Moore then rehashed the claims from Beattie and McHugh without, again, bothering to explain why anyone should consider them to be trustworthy.
Conspiracy theorist Jack Cashill tried to further the Epps conspiracy in his Nov. 16 column:
"Understanding what it means if the facts and the evidence are there, and they decide not to prosecute how do we then call ourselves a nation of laws?" Rep. Liz Cheney said of the Department of Justice on CNN in August.
After a lengthy recitation of Epps' purported offenses and bashing of Cheney for pointing out that the committee she was on can't order any prosecution, Cashill took us back into conspiracy theory territory:
Despite the millions who had seen it, Cheney carried on as though the video did not exist, trying desperately to memory-hole Epps before he was even a memory.
Cashill doesn't want Epps prosecuted, of course -- at least, not as a member of a violent mob. Like his fellow conspiracists, he believes that Epps was a deep-state plant and FBI informant who egged on his fellow protesters. But as others have noted, there are good reasons why Epps -- who, by the way, is very much a conservative, not an FBI plant -- has not been prosecuted: he did nothing beyond being unlawfully present on the Capitol grounds, and very few rioters have been prosecuted solely for presence on restricted grounds.
But Cashill doesn't care about facts -- he has a conspiracy theory to foment. Indeed, he whined: "Epps seemed so much an agent provocateur, in fact, that on one occasion the protestors in his vicinity chanted 'no, no, no' and 'fed, fed, fed' after he encouraged them to breach the Capitol."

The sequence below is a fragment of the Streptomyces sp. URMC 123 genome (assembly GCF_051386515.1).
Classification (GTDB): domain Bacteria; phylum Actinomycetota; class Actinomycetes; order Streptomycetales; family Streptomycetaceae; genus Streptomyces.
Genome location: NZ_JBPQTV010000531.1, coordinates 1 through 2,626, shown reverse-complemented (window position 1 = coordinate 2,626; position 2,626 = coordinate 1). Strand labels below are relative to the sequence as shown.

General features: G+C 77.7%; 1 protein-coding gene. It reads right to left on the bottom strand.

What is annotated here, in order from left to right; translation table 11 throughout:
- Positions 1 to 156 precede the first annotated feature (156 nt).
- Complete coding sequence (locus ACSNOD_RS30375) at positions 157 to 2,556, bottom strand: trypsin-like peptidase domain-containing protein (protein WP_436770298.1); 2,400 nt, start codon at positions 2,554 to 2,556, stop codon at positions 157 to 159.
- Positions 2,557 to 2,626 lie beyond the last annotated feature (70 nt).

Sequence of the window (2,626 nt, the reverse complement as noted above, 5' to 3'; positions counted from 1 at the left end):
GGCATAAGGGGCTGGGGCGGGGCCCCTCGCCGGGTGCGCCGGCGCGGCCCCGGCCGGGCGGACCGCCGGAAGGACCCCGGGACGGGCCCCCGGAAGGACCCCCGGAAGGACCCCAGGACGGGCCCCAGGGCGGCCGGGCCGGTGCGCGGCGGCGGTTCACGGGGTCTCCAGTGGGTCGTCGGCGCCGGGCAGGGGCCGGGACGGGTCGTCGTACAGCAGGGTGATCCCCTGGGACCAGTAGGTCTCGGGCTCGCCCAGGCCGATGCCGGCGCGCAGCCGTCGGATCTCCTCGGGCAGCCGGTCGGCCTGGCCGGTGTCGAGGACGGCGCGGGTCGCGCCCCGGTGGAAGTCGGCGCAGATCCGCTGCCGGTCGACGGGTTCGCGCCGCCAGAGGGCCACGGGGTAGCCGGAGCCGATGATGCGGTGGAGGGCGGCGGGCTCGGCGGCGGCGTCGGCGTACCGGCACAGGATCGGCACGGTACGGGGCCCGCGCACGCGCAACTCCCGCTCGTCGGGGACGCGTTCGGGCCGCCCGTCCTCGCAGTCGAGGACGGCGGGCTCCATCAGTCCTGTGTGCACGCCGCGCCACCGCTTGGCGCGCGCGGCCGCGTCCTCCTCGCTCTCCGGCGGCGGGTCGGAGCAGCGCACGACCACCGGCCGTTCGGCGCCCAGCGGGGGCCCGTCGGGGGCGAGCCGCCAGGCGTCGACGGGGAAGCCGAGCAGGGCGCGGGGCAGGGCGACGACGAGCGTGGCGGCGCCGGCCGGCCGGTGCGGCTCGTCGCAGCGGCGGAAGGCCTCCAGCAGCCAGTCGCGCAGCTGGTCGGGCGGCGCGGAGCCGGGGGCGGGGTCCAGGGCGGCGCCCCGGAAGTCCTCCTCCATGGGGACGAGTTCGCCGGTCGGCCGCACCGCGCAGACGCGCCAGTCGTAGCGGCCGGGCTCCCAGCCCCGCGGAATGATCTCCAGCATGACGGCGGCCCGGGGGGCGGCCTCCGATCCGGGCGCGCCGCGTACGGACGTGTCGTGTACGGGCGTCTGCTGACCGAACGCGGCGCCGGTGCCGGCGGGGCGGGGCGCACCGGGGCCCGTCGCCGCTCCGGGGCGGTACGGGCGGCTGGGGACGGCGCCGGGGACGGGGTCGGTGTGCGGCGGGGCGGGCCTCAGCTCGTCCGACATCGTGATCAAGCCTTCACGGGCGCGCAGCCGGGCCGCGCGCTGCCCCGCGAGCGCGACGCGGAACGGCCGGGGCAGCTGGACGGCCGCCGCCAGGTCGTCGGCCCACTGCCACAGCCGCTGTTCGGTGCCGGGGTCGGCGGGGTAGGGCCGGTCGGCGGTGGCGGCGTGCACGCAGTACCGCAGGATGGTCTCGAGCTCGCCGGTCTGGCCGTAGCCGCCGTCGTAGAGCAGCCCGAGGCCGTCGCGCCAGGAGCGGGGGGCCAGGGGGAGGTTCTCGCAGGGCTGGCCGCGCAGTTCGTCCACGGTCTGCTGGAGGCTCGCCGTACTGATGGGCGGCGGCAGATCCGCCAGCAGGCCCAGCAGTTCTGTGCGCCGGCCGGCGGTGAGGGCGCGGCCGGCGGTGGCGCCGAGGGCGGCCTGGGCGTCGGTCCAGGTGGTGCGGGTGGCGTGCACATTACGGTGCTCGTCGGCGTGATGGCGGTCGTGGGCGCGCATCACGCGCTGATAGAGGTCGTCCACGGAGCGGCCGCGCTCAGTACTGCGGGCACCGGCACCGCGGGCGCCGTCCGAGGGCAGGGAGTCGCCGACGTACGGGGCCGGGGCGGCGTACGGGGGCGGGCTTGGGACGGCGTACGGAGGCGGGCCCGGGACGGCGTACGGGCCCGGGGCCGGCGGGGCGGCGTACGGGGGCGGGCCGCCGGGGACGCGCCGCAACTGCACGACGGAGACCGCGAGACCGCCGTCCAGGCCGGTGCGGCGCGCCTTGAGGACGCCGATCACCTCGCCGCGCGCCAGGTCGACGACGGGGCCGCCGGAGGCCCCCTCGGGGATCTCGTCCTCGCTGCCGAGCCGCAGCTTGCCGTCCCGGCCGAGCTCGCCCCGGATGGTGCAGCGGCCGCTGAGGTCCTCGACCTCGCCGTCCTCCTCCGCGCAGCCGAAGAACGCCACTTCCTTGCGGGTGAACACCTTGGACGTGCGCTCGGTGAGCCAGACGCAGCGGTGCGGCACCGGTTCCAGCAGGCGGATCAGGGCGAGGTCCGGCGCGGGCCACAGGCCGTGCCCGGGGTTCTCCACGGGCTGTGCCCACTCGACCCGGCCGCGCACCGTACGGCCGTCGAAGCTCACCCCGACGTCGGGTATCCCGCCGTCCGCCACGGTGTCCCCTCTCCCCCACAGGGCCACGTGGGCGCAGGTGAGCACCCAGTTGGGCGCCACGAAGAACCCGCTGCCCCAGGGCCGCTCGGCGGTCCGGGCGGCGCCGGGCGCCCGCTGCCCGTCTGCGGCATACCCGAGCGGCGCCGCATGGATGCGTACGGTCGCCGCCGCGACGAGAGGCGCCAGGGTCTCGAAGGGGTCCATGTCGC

Cashill has to ignore a whole lot of inconvenient facts to keep this conspiracy theory alive. That, of course, puts him in good standing as a WND columnist.
Editor Joseph Farah used his Jan. 9 column to channel Fox News' Tucker Carlson in rehashing numerous right-wing conspiracy theories about the Capitol riot, including Epps:
"Nor does anyone in authority want to talk about Ray Epps," says Carlson. "Ray Epps, of course, is the man who was caught on tape encouraging the crowd outside the Capitol, both on January 5 and 6, to commit felonies by rushing inside. Now, what's interesting is that the January 6 Committee, under public pressure, did in the end interview Ray Epps. Now, we don't have all of the committee's records about that interview. We should, but we don't. But some have been released, and what they tell is a remarkable story. In the testimony that we have, the committee coaches Ray Epps on how to answer questions about his involvement. 'I was in the front with a few others. I also orchestrated it. I helped get people there.'"
Again, there no actual evidence to frame him as the FBI plant Farah wants him to be.
Epps worked into Carlson's firing
Unsurprisingly, WND was unhappy that Fox News fired Tucker Carlson, a fellow right-wing conspiracy theorist. A month before Carlson's firing, for instance, WND was eagerly touting cherry-picked footage from the Capitol riot given to Carlson to push the false narrative that the riot was peaceful.
But WND needed someone to blame for Carlson's firing, and it tried to find one in an old scapegoat: Ray Epps. As it so happened, the day before Carlson was fired, "60 Minutes" did a segment on Epps that recapped the right-wing conspiracy theories falsely smearing him and highlighting the threats that have targeted him as those conspiracy theories spread in the right-wing media bubble.